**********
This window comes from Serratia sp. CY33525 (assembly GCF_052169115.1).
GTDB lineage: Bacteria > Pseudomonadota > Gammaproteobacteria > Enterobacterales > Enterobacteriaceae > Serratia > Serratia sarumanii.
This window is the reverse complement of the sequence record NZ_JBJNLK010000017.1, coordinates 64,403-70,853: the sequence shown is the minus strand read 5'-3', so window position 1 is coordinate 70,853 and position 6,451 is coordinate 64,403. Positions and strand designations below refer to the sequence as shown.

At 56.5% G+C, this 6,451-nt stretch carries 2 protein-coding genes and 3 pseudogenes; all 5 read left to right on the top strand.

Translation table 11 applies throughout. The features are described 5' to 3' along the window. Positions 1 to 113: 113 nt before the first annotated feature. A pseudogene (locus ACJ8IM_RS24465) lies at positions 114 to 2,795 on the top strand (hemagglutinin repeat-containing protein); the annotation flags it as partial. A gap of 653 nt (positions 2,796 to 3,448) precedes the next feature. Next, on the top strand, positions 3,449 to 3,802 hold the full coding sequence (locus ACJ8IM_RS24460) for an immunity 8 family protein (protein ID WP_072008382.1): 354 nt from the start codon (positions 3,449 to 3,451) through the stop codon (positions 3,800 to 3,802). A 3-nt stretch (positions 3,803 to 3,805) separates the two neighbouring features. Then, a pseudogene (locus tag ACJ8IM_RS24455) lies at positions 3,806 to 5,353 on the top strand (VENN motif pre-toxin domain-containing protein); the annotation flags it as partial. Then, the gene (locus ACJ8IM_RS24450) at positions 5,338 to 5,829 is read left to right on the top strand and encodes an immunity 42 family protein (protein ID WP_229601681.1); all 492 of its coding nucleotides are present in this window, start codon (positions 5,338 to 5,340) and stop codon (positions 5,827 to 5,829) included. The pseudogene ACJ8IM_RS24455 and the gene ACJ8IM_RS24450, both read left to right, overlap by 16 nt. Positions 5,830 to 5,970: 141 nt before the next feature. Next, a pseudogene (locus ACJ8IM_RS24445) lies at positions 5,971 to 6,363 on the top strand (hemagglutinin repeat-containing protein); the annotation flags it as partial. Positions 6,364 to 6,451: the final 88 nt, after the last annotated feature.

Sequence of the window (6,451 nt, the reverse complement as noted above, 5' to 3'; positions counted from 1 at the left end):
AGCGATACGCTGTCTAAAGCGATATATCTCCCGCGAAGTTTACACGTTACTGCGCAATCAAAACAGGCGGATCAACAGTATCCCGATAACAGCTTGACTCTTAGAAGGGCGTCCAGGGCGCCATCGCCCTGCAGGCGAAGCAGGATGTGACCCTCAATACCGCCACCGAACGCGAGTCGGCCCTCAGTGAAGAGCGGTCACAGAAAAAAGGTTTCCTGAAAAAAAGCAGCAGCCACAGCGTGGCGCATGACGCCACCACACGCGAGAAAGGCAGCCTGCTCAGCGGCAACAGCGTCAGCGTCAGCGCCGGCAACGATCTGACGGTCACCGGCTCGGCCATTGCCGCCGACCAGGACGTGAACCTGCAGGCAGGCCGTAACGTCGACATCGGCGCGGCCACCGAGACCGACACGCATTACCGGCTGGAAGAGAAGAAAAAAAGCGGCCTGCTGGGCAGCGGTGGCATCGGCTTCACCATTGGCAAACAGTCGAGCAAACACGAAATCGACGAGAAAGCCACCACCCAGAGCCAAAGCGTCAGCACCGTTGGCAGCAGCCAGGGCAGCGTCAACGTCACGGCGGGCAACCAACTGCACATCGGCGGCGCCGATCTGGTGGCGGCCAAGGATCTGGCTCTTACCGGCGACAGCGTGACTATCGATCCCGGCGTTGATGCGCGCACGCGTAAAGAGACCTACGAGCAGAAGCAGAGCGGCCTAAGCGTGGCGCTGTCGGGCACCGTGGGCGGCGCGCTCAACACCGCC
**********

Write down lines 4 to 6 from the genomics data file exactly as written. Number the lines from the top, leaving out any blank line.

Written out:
At 56.5% G+C, this 6,451-nt stretch carries 2 protein-coding genes and 3 pseudogenes; all 5 read left to right on the top strand.

Translation table 11 applies throughout. The features are described 5' to 3' along the window. Positions 1 to 113: 113 nt before the first annotated feature. A pseudogene (locus ACJ8IM_RS24465) lies at positions 114 to 2,795 on the top strand (hemagglutinin repeat-containing protein); the annotation flags it as partial. A gap of 653 nt (positions 2,796 to 3,448) precedes the next feature. Next, on the top strand, positions 3,449 to 3,802 hold the full coding sequence (locus ACJ8IM_RS24460) for an immunity 8 family protein (protein ID WP_072008382.1): 354 nt from the start codon (positions 3,449 to 3,451) through the stop codon (positions 3,800 to 3,802). A 3-nt stretch (positions 3,803 to 3,805) separates the two neighbouring features. Then, a pseudogene (locus tag ACJ8IM_RS24455) lies at positions 3,806 to 5,353 on the top strand (VENN motif pre-toxin domain-containing protein); the annotation flags it as partial. Then, the gene (locus ACJ8IM_RS24450) at positions 5,338 to 5,829 is read left to right on the top strand and encodes an immunity 42 family protein (protein ID WP_229601681.1); all 492 of its coding nucleotides are present in this window, start codon (positions 5,338 to 5,340) and stop codon (positions 5,827 to 5,829) included. The pseudogene ACJ8IM_RS24455 and the gene ACJ8IM_RS24450, both read left to right, overlap by 16 nt. Positions 5,830 to 5,970: 141 nt before the next feature. Next, a pseudogene (locus ACJ8IM_RS24445) lies at positions 5,971 to 6,363 on the top strand (hemagglutinin repeat-containing protein); the annotation flags it as partial. Positions 6,364 to 6,451: the final 88 nt, after the last annotated feature.

Sequence of the window (6,451 nt, the reverse complement as noted above, 5' to 3'; positions counted from 1 at the left end):